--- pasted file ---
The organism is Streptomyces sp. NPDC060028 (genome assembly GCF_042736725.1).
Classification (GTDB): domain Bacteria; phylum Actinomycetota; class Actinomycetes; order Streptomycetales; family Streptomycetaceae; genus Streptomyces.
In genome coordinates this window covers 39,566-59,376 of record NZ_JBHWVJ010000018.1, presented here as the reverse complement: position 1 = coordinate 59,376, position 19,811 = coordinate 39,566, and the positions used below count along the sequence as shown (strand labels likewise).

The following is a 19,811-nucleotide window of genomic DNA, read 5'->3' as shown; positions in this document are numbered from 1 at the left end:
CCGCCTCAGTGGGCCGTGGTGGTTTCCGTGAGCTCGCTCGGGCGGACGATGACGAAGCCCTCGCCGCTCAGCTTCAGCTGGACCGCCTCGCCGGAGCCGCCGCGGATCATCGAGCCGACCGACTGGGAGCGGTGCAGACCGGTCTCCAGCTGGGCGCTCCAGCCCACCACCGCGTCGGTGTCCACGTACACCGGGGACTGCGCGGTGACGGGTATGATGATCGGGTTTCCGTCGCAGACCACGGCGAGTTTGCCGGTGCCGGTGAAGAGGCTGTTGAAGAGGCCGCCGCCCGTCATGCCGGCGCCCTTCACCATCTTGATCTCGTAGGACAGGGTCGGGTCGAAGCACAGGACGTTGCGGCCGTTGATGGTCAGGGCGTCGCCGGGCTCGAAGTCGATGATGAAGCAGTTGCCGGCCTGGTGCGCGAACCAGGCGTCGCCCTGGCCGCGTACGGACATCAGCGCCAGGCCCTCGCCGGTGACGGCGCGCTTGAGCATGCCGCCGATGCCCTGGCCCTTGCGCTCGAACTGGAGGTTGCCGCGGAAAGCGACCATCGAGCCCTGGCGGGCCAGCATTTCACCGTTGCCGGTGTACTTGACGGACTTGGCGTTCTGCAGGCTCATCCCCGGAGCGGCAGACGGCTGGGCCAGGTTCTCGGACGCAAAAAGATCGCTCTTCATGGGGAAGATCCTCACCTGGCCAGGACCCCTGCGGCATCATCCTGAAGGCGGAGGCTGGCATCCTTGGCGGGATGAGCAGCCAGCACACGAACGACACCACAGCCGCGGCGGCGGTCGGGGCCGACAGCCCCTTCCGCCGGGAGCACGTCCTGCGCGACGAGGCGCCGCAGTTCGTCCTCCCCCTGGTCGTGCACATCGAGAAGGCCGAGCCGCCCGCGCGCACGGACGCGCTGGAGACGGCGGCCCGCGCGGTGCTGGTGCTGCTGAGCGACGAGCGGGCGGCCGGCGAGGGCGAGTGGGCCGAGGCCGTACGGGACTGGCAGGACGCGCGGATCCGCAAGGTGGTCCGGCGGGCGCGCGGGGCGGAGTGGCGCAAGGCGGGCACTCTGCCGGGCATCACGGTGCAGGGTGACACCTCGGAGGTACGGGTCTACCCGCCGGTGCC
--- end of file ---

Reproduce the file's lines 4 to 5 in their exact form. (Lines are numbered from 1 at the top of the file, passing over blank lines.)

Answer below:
The following is a 19,811-nucleotide window of genomic DNA, read 5'->3' as shown; positions in this document are numbered from 1 at the left end:
CCGCCTCAGTGGGCCGTGGTGGTTTCCGTGAGCTCGCTCGGGCGGACGATGACGAAGCCCTCGCCGCTCAGCTTCAGCTGGACCGCCTCGCCGGAGCCGCCGCGGATCATCGAGCCGACCGACTGGGAGCGGTGCAGACCGGTCTCCAGCTGGGCGCTCCAGCCCACCACCGCGTCGGTGTCCACGTACACCGGGGACTGCGCGGTGACGGGTATGATGATCGGGTTTCCGTCGCAGACCACGGCGAGTTTGCCGGTGCCGGTGAAGAGGCTGTTGAAGAGGCCGCCGCCCGTCATGCCGGCGCCCTTCACCATCTTGATCTCGTAGGACAGGGTCGGGTCGAAGCACAGGACGTTGCGGCCGTTGATGGTCAGGGCGTCGCCGGGCTCGAAGTCGATGATGAAGCAGTTGCCGGCCTGGTGCGCGAACCAGGCGTCGCCCTGGCCGCGTACGGACATCAGCGCCAGGCCCTCGCCGGTGACGGCGCGCTTGAGCATGCCGCCGATGCCCTGGCCCTTGCGCTCGAACTGGAGGTTGCCGCGGAAAGCGACCATCGAGCCCTGGCGGGCCAGCATTTCACCGTTGCCGGTGTACTTGACGGACTTGGCGTTCTGCAGGCTCATCCCCGGAGCGGCAGACGGCTGGGCCAGGTTCTCGGACGCAAAAAGATCGCTCTTCATGGGGAAGATCCTCACCTGGCCAGGACCCCTGCGGCATCATCCTGAAGGCGGAGGCTGGCATCCTTGGCGGGATGAGCAGCCAGCACACGAACGACACCACAGCCGCGGCGGCGGTCGGGGCCGACAGCCCCTTCCGCCGGGAGCACGTCCTGCGCGACGAGGCGCCGCAGTTCGTCCTCCCCCTGGTCGTGCACATCGAGAAGGCCGAGCCGCCCGCGCGCACGGACGCGCTGGAGACGGCGGCCCGCGCGGTGCTGGTGCTGCTGAGCGACGAGCGGGCGGCCGGCGAGGGCGAGTGGGCCGAGGCCGTACGGGACTGGCAGGACGCGCGGATCCGCAAGGTGGTCCGGCGGGCGCGCGGGGCGGAGTGGCGCAAGGCGGGCACTCTGCCGGGCATCACGGTGCAGGGTGACACCTCGGAGGTACGGGTCTACCCGCCGGTGCC